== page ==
Date of Award


Level of Access Assigned by Author

Open-Access Dissertation

Degree Name

Doctor of Philosophy (PhD)


Food and Nutrition Sciences


Adrienne A. White

Second Committee Member

Dorothy Klimis-Zacas

Third Committee Member

Susan Sullivan

Additional Committee Members

Kendra Kattelmann

Lisa Phelps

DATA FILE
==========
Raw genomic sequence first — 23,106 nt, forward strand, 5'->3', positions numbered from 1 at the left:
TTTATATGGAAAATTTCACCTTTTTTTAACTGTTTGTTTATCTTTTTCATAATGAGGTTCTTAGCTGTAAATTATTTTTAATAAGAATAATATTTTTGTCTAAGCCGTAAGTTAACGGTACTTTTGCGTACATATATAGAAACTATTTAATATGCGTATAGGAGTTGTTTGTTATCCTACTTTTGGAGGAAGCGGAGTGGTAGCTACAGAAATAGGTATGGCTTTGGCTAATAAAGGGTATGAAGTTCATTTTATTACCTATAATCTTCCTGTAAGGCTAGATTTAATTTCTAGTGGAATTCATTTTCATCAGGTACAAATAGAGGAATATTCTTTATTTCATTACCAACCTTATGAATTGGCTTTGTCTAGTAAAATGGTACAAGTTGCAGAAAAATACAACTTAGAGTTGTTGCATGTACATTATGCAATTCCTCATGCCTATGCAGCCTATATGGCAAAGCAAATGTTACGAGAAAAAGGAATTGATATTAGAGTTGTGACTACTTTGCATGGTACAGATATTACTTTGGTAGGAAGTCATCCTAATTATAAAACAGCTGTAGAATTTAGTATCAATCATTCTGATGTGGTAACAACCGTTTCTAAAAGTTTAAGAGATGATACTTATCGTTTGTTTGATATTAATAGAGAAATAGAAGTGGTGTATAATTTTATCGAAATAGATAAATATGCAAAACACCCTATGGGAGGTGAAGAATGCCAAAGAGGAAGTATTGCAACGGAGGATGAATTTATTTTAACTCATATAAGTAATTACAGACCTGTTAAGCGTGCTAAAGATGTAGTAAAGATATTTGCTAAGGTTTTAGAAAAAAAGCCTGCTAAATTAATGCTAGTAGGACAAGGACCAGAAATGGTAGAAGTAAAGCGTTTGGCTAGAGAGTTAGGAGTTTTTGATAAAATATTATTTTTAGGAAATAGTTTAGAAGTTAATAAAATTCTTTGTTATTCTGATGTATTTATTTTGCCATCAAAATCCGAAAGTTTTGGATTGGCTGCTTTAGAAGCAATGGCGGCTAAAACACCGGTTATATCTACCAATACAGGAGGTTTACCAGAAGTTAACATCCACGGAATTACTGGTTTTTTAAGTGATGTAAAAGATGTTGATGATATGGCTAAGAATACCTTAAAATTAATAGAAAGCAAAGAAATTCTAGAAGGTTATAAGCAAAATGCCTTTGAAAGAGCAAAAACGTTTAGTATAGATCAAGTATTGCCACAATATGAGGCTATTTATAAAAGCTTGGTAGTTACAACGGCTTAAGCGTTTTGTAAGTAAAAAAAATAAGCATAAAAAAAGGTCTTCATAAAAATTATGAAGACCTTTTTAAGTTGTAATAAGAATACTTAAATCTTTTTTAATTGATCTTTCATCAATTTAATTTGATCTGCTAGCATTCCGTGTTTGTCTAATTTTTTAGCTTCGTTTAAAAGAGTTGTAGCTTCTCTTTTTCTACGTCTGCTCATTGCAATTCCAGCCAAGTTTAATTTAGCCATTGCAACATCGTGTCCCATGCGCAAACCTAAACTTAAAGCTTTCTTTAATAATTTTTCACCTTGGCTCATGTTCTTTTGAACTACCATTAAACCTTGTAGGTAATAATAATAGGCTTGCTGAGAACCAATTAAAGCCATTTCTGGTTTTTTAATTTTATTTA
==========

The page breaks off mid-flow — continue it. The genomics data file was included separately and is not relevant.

Most nutrition education programs are created without adequate forethought to planning evaluation strategies. The goal of this study was to develop and implement a comprehensive 3-pronged approach to evaluate iCook 4-H, a six- session, biweekly program for 9-10 year old youth and their adult main food preparer. It was used to evaluate the curriculum for the intervention of a 2-year childhood obesity prevention study. Forty iCook 4-H classes were implemented for 150 dyads by 16 leaders between September and December, 2013, in Maine, Nebraska, South Dakota, Tennessee, and West Virginia. The evaluation included measures of fidelity of implementation, process evaluation, and program outcomes. The Fidelity of Implementation instrument, composed of 6-tool, was developed to determine if the program was implemented as intended. Based on evaluation of 23% of 240 total sessions, evaluators reported session objectives were met 96% of the time; youth (3.86±0.34] and adults (3.75±0.33] were almost very engaged in thesessions and leaders were almost very effective (3.70±0.69) (scale range, l=not engaged/effective to 4=very engaged/effective). During process evaluation—a 5- minute online survey at the end of each session—youth consistently selected "preparing” and "tasting” new recipes as learning experiences for the day over each of the six sessions. They increased selecting "learning about new and fun ways of being physically active" from Session 1 to 6 (p=0.01). Through Word Cloud methodology, the importance of family meals was documented by both youth and adults. The strong positive trend in increasing family meals (p=0.75) and significant increase (p=0.05) in physical activity reported among youth were promising evidence of changing behavior among youth. The program outcome instruments, developed through confirmatory factor analyses, were internally consistent (youth a=0.80; adult a=0.73) and reliable (youth 0- to 4-month r=0.81, 0-to 12-month r=0.75; adult 0- 4-month r=0.83; 0- to 12-month r=0.73). A scoring mechanism was established, and results were reported as part of the intervention study findings. While incorporating a comprehensive evaluation into community-based programming can be time-intensive, measuring program evaluation in a manner that allows for reliable results and comparison across groups and over time can provide the types of data that are needed to demonstrate program effectiveness and receive recognition for program outcomes from administrators.